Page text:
They’re Shitty

This Indians season has…not gone exactly to plan. Or at least if this was the plan then AnTitonettpiro are really bad at pranks.

And the worst thing about an under-achieving team (other than, you know, the losing) is that Twitter can’t seem to decide if this team sucks or not.

On one hand – they suck.

On the other hand – there’s a lot of weird numbers that seem to indicate there’s a chance Manny Acta is cackling in his basement lab as he pushes pins into his Chief Wahoo voodoo doll.

Focusing on the offensive side of things – the Tribe has been treating runners in scoring position more like runners in missionary position: they’re getting screwed. Jacob Rosen over at Waiting For Next Year did a great breakout of this earlier in the season, but I wanted to take another look as we head into the break.

Below is a chart showing the last six years overall hitting numbers vs their numbers with runners in scoring position.


So the Indians’ OPS drops around 0.030 pts with runners in scoring position this year. That stinks. But maybe that’s a normal outlier?

Here’s a look at the overall MLB numbers over that same time frame. Notice that hitting normally improves with runners touching boobs or more. So not only are the Indians not hitting close to their normal averages, they should be hitting even BETTER than those averages.

So is it bad luck?

Maybe. This is mostly the same roster as the previous season, so it seems odd that these numbers would almost completely flip year over year –

Or is it lack of the clutch gene? If you ask the Indians for change for a dollar will they give you 3 quarters? Baseball people seem to think that clutch hitting is mostly random and not a real skill. But at the same time, the Indians’ hitting with RISPers has been declining for three years now.
So what did we learn here?

There’s probably reason to believe the offense will improve. And with the Tribe’s pitching staff, that should be enough to win some games.

But there may also be some flaws in this lineup that need to be fixed. Some of those flaws rhyme with Bichael Mourn. Some are just that guys are slumping.

Today they sit 10 games back of the division and 4.5 of the second Wild Card spot. Hopefully by the end of September we’re having a different conversation.



Cleveland Indians 2015 Predictions, Part 1

1Opening Day is just around the corner and the Everybody Hates Cleveland staff has reported to camp in the worst shape of our lives. Before we all get drunk on the sweet, sweet nectar of baseballahol, we here at EHC wanted to take a step back and look at what we can expect from the 2015 Cleveland Indians.

This will be a two-part series – the first exploring what to expect from the team as a whole in 2015 and the second focusing more on individual players. Continue reading

5 Breakout Candidates for the 2015 Tribe


Jason Kipnis
2014: .240 / .310 / .330 / 6 HR
STEAMER: .253 / .328 / .382 / 13 HR
ZIPS: .256 / .330 / .388 / 13 HR

Kipnis entered the 2014 season as not only a major part of a promising young core, but also one of the most recognizable faces of the franchise. A breakout player in 2013, his 2014 campaign saw a massive decline in production on the field. Off-the-field, Kipnis was dealing not only with injuries, but also the departure of his best wingman in Vinnie Pestano and the pressure of Kevin Love’s arrival on the Cleveland Playboy Scene. Kipnis needs to regain his 2013 form if he hopes to continue his quest of trolling for phone numbers from drunken coeds on West 6th. He realizes “I had a really sweet 2013” won’t cut it with most ladies in Cleveland’s party scene and early returns of “I know Michael Brantley” haven’t resulted in the numbers he’d like.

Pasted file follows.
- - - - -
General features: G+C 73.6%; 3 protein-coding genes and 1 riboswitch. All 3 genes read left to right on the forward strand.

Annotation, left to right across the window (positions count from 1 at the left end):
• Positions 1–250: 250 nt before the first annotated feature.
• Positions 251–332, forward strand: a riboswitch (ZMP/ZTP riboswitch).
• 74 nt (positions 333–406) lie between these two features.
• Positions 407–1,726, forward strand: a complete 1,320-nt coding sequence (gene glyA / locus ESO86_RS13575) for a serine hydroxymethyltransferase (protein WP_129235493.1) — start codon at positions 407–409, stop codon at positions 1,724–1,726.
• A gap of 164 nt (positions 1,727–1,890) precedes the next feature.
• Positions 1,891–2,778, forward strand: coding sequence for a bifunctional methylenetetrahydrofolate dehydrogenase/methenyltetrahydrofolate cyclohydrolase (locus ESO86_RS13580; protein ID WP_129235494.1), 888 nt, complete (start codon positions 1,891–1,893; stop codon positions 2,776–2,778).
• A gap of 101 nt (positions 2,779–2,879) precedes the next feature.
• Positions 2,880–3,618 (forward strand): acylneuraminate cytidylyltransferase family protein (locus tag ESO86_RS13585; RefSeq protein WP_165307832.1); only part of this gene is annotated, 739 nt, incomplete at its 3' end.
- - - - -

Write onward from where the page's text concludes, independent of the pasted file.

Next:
Trevor Bauer
2014: 5-8 4.18 ERA 1.38 WHIP
STEAMER: 10-11 4.45 ERA 1.38 WHIP
ZIPS: 8-9 4.29 ERA 1.40 WHIP

Bauer, the 3rd overall pick in the 2011 draft by the Arizona Diamondbacks, has been an enigmatic character in his short time with the Indians. Sporting top-shelf stuff, his approach and ability to be coached have been questioned throughout his professional career. Off-the-field incidents include recording rap tracks and personally building a drone most recently seen flying over the Indians practice facility in Goodyear, ARI. Bauer’s somewhat peculiar personality has also been a controversial topic on Twitter; with many fans lashing out at him for both performance and attitude. Having proven himself as belonging in the big-leagues, Bauer will spend the 2015 season attempting to make the leap to top-of-the-rotation starter. Team officials are quietly expecting big things, as Bauer spent the offseason building not only his drone, but also a machine designed to collect fan hate and turn it into consumable energy. Bauer hopes this new Tweet-fueled rage-ahol will provide an extra 200-300% on his fastball. The true test will be pitching coach Mickey Calloway’s ability to harness to additional energy for good as opposed to evil. Expect Bauer to make headlines a few more times in Spring Training as he collects enough hatred to sustain through a long season.